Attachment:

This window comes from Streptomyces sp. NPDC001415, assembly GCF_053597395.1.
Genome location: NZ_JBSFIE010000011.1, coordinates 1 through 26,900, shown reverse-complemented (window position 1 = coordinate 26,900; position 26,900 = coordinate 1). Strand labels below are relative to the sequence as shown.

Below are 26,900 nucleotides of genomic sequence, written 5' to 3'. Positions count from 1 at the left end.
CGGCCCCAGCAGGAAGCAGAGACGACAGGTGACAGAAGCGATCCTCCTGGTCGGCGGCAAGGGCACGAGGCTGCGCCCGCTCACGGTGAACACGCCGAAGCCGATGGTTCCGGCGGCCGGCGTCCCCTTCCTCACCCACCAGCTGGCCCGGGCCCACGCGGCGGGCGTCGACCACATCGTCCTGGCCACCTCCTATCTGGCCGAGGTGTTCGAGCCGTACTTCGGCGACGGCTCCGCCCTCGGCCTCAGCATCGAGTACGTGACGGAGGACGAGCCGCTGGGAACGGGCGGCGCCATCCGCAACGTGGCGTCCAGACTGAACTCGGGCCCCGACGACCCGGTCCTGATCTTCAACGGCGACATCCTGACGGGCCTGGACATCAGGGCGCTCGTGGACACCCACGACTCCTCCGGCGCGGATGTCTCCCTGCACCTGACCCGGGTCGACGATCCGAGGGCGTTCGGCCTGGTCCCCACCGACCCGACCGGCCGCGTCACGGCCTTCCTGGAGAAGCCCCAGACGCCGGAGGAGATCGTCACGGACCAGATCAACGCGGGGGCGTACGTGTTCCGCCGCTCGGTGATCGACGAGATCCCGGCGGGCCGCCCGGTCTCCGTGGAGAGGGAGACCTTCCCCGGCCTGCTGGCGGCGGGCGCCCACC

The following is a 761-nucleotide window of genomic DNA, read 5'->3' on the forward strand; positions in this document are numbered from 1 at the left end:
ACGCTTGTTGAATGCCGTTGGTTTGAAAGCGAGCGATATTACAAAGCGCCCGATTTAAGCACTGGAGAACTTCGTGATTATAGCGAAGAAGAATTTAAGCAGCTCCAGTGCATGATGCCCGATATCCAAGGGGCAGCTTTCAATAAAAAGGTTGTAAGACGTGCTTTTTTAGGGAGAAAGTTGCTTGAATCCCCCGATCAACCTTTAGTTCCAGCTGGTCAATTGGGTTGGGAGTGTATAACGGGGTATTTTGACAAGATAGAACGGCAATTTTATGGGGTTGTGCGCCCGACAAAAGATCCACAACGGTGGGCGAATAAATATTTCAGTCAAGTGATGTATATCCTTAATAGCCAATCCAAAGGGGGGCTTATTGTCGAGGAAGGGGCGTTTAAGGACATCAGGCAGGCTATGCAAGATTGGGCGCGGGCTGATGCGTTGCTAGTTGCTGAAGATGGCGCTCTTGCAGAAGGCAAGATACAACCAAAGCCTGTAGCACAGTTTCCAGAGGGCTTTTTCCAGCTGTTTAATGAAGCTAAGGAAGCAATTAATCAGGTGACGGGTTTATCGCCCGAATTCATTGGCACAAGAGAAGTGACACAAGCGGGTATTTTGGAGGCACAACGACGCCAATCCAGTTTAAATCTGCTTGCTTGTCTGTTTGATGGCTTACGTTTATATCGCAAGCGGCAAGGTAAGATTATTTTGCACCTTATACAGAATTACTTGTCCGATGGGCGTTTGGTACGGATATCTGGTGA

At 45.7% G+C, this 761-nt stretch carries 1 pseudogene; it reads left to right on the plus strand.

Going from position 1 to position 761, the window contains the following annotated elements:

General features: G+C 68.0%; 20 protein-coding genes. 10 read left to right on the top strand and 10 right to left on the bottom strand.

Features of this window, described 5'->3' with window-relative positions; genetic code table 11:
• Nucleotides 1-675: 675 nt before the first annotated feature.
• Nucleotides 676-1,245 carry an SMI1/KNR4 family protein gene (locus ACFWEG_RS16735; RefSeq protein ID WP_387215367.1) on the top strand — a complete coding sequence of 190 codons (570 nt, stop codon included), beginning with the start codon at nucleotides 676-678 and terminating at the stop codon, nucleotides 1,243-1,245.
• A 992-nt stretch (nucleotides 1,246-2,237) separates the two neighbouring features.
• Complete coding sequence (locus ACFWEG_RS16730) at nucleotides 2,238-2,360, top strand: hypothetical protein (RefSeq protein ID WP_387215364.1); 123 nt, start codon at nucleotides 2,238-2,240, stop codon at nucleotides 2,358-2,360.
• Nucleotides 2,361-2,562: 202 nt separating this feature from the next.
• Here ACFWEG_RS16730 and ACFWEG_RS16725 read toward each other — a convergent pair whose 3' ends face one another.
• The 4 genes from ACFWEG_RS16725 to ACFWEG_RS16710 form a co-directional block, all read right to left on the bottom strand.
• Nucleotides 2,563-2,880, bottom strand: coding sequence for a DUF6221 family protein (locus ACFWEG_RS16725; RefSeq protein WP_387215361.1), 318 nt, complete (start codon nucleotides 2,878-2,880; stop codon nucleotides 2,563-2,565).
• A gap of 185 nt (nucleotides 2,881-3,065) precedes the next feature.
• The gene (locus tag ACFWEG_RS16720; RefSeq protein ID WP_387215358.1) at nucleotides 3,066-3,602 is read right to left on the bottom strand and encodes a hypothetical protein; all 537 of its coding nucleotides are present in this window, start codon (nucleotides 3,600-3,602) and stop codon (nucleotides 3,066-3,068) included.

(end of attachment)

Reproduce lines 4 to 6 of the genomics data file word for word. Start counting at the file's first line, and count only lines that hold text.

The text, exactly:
CGGCCCCAGCAGGAAGCAGAGACGACAGGTGACAGAAGCGATCCTCCTGGTCGGCGGCAAGGGCACGAGGCTGCGCCCGCTCACGGTGAACACGCCGAAGCCGATGGTTCCGGCGGCCGGCGTCCCCTTCCTCACCCACCAGCTGGCCCGGGCCCACGCGGCGGGCGTCGACCACATCGTCCTGGCCACCTCCTATCTGGCCGAGGTGTTCGAGCCGTACTTCGGCGACGGCTCCGCCCTCGGCCTCAGCATCGAGTACGTGACGGAGGACGAGCCGCTGGGAACGGGCGGCGCCATCCGCAACGTGGCGTCCAGACTGAACTCGGGCCCCGACGACCCGGTCCTGATCTTCAACGGCGACATCCTGACGGGCCTGGACATCAGGGCGCTCGTGGACACCCACGACTCCTCCGGCGCGGATGTCTCCCTGCACCTGACCCGGGTCGACGATCCGAGGGCGTTCGGCCTGGTCCCCACCGACCCGACCGGCCGCGTCACGGCCTTCCTGGAGAAGCCCCAGACGCCGGAGGAGATCGTCACGGACCAGATCAACGCGGGGGCGTACGTGTTCCGCCGCTCGGTGATCGACGAGATCCCGGCGGGCCGCCCGGTCTCCGTGGAGAGGGAGACCTTCCCCGGCCTGCTGGCGGCGGGCGCCCACC

The following is a 761-nucleotide window of genomic DNA, read 5'->3' on the forward strand; positions in this document are numbered from 1 at the left end:
ACGCTTGTTGAATGCCGTTGGTTTGAAAGCGAGCGATATTACAAAGCGCCCGATTTAAGCACTGGAGAACTTCGTGATTATAGCGAAGAAGAATTTAAGCAGCTCCAGTGCATGATGCCCGATATCCAAGGGGCAGCTTTCAATAAAAAGGTTGTAAGACGTGCTTTTTTAGGGAGAAAGTTGCTTGAATCCCCCGATCAACCTTTAGTTCCAGCTGGTCAATTGGGTTGGGAGTGTATAACGGGGTATTTTGACAAGATAGAACGGCAATTTTATGGGGTTGTGCGCCCGACAAAAGATCCACAACGGTGGGCGAATAAATATTTCAGTCAAGTGATGTATATCCTTAATAGCCAATCCAAAGGGGGGCTTATTGTCGAGGAAGGGGCGTTTAAGGACATCAGGCAGGCTATGCAAGATTGGGCGCGGGCTGATGCGTTGCTAGTTGCTGAAGATGGCGCTCTTGCAGAAGGCAAGATACAACCAAAGCCTGTAGCACAGTTTCCAGAGGGCTTTTTCCAGCTGTTTAATGAAGCTAAGGAAGCAATTAATCAGGTGACGGGTTTATCGCCCGAATTCATTGGCACAAGAGAAGTGACACAAGCGGGTATTTTGGAGGCACAACGACGCCAATCCAGTTTAAATCTGCTTGCTTGTCTGTTTGATGGCTTACGTTTATATCGCAAGCGGCAAGGTAAGATTATTTTGCACCTTATACAGAATTACTTGTCCGATGGGCGTTTGGTACGGATATCTGGTGA